Aviation policy specialist Bart Elias recently released an article that explores yet another frontier in the realm of cybersecurity: civil aviation.
Only weeks after the FBI and TSA notified airlines to be on alert for passengers who could be hacking into aircraft electronics, there were reports that a computer security researcher had managed to break into aircraft control systems while aboard a commercial jet. Regardless of the ramifications of these reports, the incident undoubtedly sheds new light on cyber security vulnerabilities within the aviation sector.
Elias discusses the many potentially-susceptible systems within an aircraft and evaluates what can be done to maintain security within these systems. One of the most recent technological system advancements in aviation is called NextGen, which allows for greatly increased interconnectivity within the aviation world by using satellite-based aircraft navigation, tracking, digital voice, etc. The main component of the technology, however, has been criticized for being inherently vulnerable to hacking and other breaches. While the Federal Aviation Administration disagrees, the Government Accountability Office (GAO), stated that “FAA’s current approach to cybersecurity does not adequately address the interdependencies between aircraft and air traffic systems.”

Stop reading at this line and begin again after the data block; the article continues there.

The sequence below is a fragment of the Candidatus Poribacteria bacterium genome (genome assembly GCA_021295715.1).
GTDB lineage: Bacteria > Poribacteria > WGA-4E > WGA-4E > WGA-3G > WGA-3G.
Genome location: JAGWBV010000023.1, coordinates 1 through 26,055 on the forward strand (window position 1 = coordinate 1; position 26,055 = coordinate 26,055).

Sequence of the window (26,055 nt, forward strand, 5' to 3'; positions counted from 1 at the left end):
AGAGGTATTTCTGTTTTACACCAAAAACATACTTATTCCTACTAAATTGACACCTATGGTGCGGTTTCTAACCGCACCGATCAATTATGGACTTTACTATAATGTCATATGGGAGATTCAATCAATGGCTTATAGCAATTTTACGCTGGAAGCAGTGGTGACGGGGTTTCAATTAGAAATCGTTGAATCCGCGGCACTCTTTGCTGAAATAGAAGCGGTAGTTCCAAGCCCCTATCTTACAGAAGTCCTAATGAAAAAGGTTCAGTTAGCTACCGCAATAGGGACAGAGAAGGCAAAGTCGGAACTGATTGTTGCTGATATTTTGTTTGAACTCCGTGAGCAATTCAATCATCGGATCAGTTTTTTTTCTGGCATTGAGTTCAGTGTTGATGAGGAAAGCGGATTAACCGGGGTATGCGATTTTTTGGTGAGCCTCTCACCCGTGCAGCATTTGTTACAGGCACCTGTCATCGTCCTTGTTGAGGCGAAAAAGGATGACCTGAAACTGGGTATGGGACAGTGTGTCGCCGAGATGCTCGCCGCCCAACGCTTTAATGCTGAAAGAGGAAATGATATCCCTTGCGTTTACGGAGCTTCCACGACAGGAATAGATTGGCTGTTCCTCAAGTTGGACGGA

Many of the current approaches to aviation cybersecurity rely upon software assurance methods, which seek to “minimize the likelihood and impact of coding errors and omissions that may cause unintended faults or expose systems to hackers.” While these programs are being utilized more and more frequently by aircraft and software manufacturers, they are still in the evolution process.
Additionally, federal laws and regulations leverage some authority, but it is often left to industry working groups to control standards and uphold guidelines for air carriers. As a result, there has been increased discussion concerning whether or not a “federal strategy” with a “more comprehensive framework” should be implemented to deal with the many risks. It is a key question that Elias believes Congress will soon be faced with, specifically, whether or not the FAA should implement “a comprehensive, system-wide policy encompassing systems certification, life-cycle product support requirements, and operational regulations to address the complex cybersecurity needs that will arise under NextGen.”